Something about wood smoke

There is something about the smell of wood smoke in the fall.
We arrived at the cabin Friday night and the temperature inside read barely 10 C. It was chilly and called immediately for a fire.
Stored in an old trunk was the kindling created by my brother-in-law this past summer. It didn’t take long for the fire to catch in the Woodsman stove, which only is lit just after ice-out in early spring or into the fall to heat the cabin.
We unpacked our groceries for the weekend, then I went to the wood pile and brought in an armful of birch and cedar. The grey smoke was curling upward and around the house, providing that wonderful, comforting aroma to the fall air.
The cabin heated. The kettle on the wood stove began to hiss and sputter and then went into a rolling boil, bringing the moisture in the air up.
Slowly, the floor, chairs, and walls began releasing their coolness.
Outside, the aroma from the woodstove fire circled around the cabin and down to the dock. There is something when you are outside in the evening and the smell from the wood smoke that drifts down that is reassuring.
Knowing the smoke is from somewhere close by gives you that feeling of warmth and comfort.
Travelling across the lake Saturday morning, every once in a while you would catch a hint of smoke. Your eyes would wander over to the shoreline to see who was at their cabin on the weekend.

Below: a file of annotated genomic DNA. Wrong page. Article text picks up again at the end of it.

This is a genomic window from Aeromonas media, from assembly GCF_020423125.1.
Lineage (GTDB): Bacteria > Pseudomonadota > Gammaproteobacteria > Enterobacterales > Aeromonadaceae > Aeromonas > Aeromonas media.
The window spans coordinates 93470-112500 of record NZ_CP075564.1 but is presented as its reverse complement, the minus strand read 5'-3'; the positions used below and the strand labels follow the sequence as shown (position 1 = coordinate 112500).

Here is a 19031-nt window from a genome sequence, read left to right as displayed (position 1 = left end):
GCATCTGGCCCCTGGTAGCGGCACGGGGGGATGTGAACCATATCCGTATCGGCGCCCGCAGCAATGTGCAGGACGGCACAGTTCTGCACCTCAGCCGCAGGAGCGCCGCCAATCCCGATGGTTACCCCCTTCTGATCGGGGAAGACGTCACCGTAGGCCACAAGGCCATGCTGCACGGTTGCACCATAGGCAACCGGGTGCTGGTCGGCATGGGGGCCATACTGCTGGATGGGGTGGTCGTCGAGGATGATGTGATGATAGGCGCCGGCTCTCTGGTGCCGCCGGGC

There was not a lot of boat traffic on the lake Saturday. Few cars were at the marina and most of the boats were in their stalls. It was quiet.
Back in town, with the cooler evenings, I’ve caught the same wood-burning smells rising from the homes of residents in my neighbourhood. The fireplace fires will increase as the season cools and homeowners turn to wood heat to take some of the chill from family rooms.
Different woods put up different smells. Birch smoke, for instance, differs from pine, which differs from ash or poplar.
Some woods will hold heat while others can bring temperatures up.
Fall is wood fire time. It marks the change of seasons.

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